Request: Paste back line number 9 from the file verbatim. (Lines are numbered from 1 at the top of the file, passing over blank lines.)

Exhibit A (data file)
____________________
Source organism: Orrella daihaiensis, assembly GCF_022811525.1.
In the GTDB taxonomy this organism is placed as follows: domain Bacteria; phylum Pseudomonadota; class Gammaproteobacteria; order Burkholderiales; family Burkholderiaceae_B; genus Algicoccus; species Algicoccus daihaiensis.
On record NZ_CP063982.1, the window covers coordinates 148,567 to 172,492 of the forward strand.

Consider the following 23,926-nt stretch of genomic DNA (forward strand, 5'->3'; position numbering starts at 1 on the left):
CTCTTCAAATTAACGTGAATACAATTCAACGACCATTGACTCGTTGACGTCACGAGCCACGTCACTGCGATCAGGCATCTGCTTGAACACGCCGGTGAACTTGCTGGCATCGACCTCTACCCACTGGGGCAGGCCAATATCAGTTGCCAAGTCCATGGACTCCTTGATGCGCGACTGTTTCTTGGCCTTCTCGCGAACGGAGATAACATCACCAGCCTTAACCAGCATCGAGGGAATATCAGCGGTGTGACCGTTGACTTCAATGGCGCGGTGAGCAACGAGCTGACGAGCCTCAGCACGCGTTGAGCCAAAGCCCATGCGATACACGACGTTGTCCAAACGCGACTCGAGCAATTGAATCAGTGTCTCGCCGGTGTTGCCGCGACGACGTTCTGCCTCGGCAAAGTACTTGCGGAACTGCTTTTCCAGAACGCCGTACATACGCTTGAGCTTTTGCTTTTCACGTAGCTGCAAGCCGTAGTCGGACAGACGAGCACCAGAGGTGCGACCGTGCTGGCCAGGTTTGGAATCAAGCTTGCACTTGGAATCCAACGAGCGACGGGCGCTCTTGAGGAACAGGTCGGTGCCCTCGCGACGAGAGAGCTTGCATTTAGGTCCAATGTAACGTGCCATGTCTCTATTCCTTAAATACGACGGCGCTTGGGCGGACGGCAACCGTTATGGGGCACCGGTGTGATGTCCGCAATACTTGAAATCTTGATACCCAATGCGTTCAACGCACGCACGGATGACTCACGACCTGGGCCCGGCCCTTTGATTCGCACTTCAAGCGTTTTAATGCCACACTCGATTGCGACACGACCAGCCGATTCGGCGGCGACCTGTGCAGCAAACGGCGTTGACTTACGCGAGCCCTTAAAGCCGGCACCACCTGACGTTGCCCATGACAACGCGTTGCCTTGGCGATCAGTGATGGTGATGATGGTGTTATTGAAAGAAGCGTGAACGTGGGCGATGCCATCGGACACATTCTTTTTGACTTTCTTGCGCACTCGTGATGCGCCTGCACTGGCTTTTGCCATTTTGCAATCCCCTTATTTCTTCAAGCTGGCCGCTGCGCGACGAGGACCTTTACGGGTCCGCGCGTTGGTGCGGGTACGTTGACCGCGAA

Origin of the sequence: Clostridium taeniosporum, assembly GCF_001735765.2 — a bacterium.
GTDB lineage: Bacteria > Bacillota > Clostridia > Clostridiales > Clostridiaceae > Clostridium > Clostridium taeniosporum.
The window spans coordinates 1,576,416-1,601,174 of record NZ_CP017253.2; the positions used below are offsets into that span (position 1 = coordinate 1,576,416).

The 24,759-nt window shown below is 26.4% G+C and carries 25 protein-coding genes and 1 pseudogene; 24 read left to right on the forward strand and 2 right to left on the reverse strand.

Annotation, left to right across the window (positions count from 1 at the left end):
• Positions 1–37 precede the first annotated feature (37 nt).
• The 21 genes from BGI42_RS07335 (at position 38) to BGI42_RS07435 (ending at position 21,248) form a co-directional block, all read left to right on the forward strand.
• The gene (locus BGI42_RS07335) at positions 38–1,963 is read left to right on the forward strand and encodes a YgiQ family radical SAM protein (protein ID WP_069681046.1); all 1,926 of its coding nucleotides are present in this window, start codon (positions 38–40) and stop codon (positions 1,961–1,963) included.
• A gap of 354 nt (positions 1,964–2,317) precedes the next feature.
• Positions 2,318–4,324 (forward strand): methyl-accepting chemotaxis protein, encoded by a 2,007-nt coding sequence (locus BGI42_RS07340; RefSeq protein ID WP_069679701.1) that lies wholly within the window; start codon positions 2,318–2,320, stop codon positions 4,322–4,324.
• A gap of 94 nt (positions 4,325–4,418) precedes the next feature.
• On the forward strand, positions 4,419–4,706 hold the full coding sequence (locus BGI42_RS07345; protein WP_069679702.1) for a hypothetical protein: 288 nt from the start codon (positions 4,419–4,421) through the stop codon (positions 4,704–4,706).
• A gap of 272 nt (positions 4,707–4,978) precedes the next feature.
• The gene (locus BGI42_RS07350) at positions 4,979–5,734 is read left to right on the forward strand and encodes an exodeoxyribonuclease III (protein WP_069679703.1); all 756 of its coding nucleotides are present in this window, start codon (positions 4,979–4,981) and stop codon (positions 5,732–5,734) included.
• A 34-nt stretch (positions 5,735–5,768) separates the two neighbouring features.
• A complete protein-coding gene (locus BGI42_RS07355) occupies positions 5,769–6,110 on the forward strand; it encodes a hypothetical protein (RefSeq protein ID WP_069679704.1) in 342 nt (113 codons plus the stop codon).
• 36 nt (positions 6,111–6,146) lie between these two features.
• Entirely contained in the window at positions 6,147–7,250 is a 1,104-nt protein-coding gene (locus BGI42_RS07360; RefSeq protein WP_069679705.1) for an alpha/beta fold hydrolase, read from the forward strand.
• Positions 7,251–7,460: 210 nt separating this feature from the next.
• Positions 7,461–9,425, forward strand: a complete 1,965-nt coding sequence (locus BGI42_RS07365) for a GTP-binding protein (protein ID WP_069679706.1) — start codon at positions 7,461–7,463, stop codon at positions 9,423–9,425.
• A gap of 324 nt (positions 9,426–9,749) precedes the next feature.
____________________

The 24,759-nt window shown below is 26.4% G+C and carries 25 protein-coding genes and 1 pseudogene; 24 read left to right on the forward strand and 2 right to left on the reverse strand.